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TikTok refreshes Community Guidelines as BBC employees told not to use app on work devices

By | Published on Tuesday 21 March 2023


TikTok has announced a refresh of its Community Guidelines, which are the rules that govern how the video-sharing app deals with harmful content, ie videos that might be offensive, unlawful or abusive, or which may contain misinformation.

The company has also shared what it’s calling its Community Principles which, it says, will “help people understand our decisions about how we work to keep TikTok safe and build trust in our approach”. These principles, it adds, “are based on our commitment to uphold human rights and are aligned with international legal frameworks”.

TikTok consulted more than 100 organisations around the world as part of the refresh. Among the changes are enhanced rules regarding content created or modified by AI technologies; the addition of ‘tribe’ as a protected attribute in the company’s hate speech and hateful behaviour policies; and greater detail about how TikTok seeks to protect “civic and election integrity”.

User-upload platforms have come under increased pressure in recent years, from both law-makers and advertisers, to better tackle the harmful content that is routinely uploaded to their platforms. There have also been calls for more transparency regarding each platform’s moderation and content removal systems, including from creators who often complain that their content is sometimes blocked or demonetised without good reason.

“We’re proud to be sharing these refreshed Community Guidelines offering our community much more transparency about our rules and how we enforce them”, TikTok says. “It takes a whole village to keep people safe online, so we’re grateful to everyone in the TikTok community and to all of the external experts who have contributed and continue to help us advance our rules and stay a step ahead of emerging threats”.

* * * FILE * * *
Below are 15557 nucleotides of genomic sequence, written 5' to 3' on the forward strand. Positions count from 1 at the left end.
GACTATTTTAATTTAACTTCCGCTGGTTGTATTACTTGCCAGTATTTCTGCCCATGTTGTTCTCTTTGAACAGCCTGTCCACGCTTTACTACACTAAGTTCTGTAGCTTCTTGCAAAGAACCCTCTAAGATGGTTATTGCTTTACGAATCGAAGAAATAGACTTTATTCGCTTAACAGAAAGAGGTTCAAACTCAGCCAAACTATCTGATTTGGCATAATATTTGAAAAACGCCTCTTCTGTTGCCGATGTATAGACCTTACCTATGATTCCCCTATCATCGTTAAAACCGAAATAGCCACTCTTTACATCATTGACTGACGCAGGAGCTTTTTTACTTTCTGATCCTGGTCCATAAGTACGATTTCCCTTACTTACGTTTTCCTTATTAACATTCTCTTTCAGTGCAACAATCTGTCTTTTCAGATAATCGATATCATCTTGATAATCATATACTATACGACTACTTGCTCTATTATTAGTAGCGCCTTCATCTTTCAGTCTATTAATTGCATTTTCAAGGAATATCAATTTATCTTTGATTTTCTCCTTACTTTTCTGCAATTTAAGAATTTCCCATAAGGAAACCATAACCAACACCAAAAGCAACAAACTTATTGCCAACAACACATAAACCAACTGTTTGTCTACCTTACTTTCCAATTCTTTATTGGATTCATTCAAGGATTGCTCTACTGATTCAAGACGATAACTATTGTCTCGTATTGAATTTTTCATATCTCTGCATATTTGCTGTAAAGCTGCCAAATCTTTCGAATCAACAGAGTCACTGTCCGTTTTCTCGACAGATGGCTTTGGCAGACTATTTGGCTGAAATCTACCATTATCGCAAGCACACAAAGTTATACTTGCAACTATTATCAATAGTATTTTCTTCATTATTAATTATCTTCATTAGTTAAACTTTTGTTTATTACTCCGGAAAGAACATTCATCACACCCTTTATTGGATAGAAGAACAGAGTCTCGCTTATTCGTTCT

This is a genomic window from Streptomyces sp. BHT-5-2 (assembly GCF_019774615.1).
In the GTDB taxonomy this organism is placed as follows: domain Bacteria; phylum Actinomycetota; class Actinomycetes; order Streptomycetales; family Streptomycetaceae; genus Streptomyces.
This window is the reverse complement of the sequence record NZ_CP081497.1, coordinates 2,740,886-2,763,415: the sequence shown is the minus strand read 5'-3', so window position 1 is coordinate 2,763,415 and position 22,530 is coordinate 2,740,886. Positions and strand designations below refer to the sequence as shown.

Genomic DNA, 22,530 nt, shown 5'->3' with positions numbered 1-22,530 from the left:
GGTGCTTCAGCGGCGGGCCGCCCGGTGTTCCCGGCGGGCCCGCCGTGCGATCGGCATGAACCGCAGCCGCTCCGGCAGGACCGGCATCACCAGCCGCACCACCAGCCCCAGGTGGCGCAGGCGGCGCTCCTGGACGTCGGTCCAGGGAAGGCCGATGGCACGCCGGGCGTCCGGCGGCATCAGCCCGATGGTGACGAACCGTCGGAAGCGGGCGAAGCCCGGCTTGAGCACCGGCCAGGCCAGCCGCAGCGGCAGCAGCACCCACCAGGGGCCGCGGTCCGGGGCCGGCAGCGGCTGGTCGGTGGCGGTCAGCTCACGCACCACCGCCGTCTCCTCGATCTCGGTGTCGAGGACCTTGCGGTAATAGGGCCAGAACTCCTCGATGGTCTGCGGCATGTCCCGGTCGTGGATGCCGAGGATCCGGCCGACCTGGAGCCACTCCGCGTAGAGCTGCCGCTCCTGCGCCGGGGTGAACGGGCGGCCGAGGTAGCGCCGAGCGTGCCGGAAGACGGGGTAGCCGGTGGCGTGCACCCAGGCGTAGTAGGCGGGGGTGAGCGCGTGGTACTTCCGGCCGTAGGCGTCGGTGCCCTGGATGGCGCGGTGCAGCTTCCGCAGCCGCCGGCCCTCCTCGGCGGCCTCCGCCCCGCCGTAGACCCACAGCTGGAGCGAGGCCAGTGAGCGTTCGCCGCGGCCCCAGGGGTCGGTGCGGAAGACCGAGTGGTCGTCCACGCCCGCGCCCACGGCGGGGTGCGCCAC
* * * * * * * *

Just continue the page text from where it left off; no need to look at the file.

“We believe that everyone deserves to feel safe online and that feeling safe is key to unlocking imagination and creative expression”, it adds. “That’s why we continue to invest in our work to keep TikTok a safe, inclusive and authentic home for our global community, so that they can create, discover and connect”.

TikTok’s latest bid to prove it is definitely a responsible digital platform comes as the political pressure continues to mount over concerns the Chinese government has access to the app’s user-data via its China-based owner Bytedance.

After a flurry of governments told their employees to not use TikTok on official devices, now media organisations are following suit. The BBC yesterday told its staff to not use the app on their work devices after Denmark’s public service broadcaster made a similar request of its employees earlier this month.

However, the BBC will continue to use TikTok for editorial and marketing purposes despite the ban on employees using the app. For it’s part, TikTok continues to deny there are any issues with data security on its platform.